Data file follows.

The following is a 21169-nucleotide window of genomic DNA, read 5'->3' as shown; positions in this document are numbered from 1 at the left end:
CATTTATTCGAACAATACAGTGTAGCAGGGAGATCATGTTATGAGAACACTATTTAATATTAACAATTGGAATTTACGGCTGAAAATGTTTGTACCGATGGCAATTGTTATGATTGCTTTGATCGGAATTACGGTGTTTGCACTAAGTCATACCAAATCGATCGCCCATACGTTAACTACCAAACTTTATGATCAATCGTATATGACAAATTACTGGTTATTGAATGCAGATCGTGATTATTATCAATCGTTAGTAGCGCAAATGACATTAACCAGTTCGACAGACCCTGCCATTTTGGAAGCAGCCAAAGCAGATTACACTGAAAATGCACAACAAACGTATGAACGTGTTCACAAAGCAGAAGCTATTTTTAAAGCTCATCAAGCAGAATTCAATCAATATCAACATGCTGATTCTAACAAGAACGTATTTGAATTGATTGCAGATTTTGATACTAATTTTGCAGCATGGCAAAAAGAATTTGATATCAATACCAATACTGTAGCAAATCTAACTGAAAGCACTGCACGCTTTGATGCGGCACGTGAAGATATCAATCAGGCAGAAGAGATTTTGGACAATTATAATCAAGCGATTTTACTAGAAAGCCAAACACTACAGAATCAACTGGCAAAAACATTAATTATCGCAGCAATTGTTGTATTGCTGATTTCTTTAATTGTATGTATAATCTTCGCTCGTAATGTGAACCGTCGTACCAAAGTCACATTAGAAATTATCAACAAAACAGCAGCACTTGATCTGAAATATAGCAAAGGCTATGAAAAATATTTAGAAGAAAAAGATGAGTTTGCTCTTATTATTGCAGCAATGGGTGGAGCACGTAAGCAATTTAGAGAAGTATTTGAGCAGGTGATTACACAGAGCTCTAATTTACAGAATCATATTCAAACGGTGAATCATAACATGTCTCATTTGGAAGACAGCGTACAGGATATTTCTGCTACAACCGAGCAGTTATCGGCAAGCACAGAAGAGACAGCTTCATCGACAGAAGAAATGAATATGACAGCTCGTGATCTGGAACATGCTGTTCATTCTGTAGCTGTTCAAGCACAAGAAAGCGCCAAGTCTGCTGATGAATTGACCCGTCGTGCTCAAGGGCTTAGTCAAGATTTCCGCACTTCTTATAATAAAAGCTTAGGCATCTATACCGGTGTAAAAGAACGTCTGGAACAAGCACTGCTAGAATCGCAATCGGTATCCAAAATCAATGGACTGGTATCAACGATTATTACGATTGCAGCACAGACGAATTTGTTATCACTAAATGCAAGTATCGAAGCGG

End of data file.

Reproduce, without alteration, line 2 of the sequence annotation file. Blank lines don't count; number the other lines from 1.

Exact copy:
CATTTATTCGAACAATACAGTGTAGCAGGGAGATCATGTTATGAGAACACTATTTAATATTAACAATTGGAATTTACGGCTGAAAATGTTTGTACCGATGGCAATTGTTATGATTGCTTTGATCGGAATTACGGTGTTTGCACTAAGTCATACCAAATCGATCGCCCATACGTTAACTACCAAACTTTATGATCAATCGTATATGACAAATTACTGGTTATTGAATGCAGATCGTGATTATTATCAATCGTTAGTAGCGCAAATGACATTAACCAGTTCGACAGACCCTGCCATTTTGGAAGCAGCCAAAGCAGATTACACTGAAAATGCACAACAAACGTATGAACGTGTTCACAAAGCAGAAGCTATTTTTAAAGCTCATCAAGCAGAATTCAATCAATATCAACATGCTGATTCTAACAAGAACGTATTTGAATTGATTGCAGATTTTGATACTAATTTTGCAGCATGGCAAAAAGAATTTGATATCAATACCAATACTGTAGCAAATCTAACTGAAAGCACTGCACGCTTTGATGCGGCACGTGAAGATATCAATCAGGCAGAAGAGATTTTGGACAATTATAATCAAGCGATTTTACTAGAAAGCCAAACACTACAGAATCAACTGGCAAAAACATTAATTATCGCAGCAATTGTTGTATTGCTGATTTCTTTAATTGTATGTATAATCTTCGCTCGTAATGTGAACCGTCGTACCAAAGTCACATTAGAAATTATCAACAAAACAGCAGCACTTGATCTGAAATATAGCAAAGGCTATGAAAAATATTTAGAAGAAAAAGATGAGTTTGCTCTTATTATTGCAGCAATGGGTGGAGCACGTAAGCAATTTAGAGAAGTATTTGAGCAGGTGATTACACAGAGCTCTAATTTACAGAATCATATTCAAACGGTGAATCATAACATGTCTCATTTGGAAGACAGCGTACAGGATATTTCTGCTACAACCGAGCAGTTATCGGCAAGCACAGAAGAGACAGCTTCATCGACAGAAGAAATGAATATGACAGCTCGTGATCTGGAACATGCTGTTCATTCTGTAGCTGTTCAAGCACAAGAAAGCGCCAAGTCTGCTGATGAATTGACCCGTCGTGCTCAAGGGCTTAGTCAAGATTTCCGCACTTCTTATAATAAAAGCTTAGGCATCTATACCGGTGTAAAAGAACGTCTGGAACAAGCACTGCTAGAATCGCAATCGGTATCCAAAATCAATGGACTGGTATCAACGATTATTACGATTGCAGCACAGACGAATTTGTTATCACTAAATGCAAGTATCGAAGCGG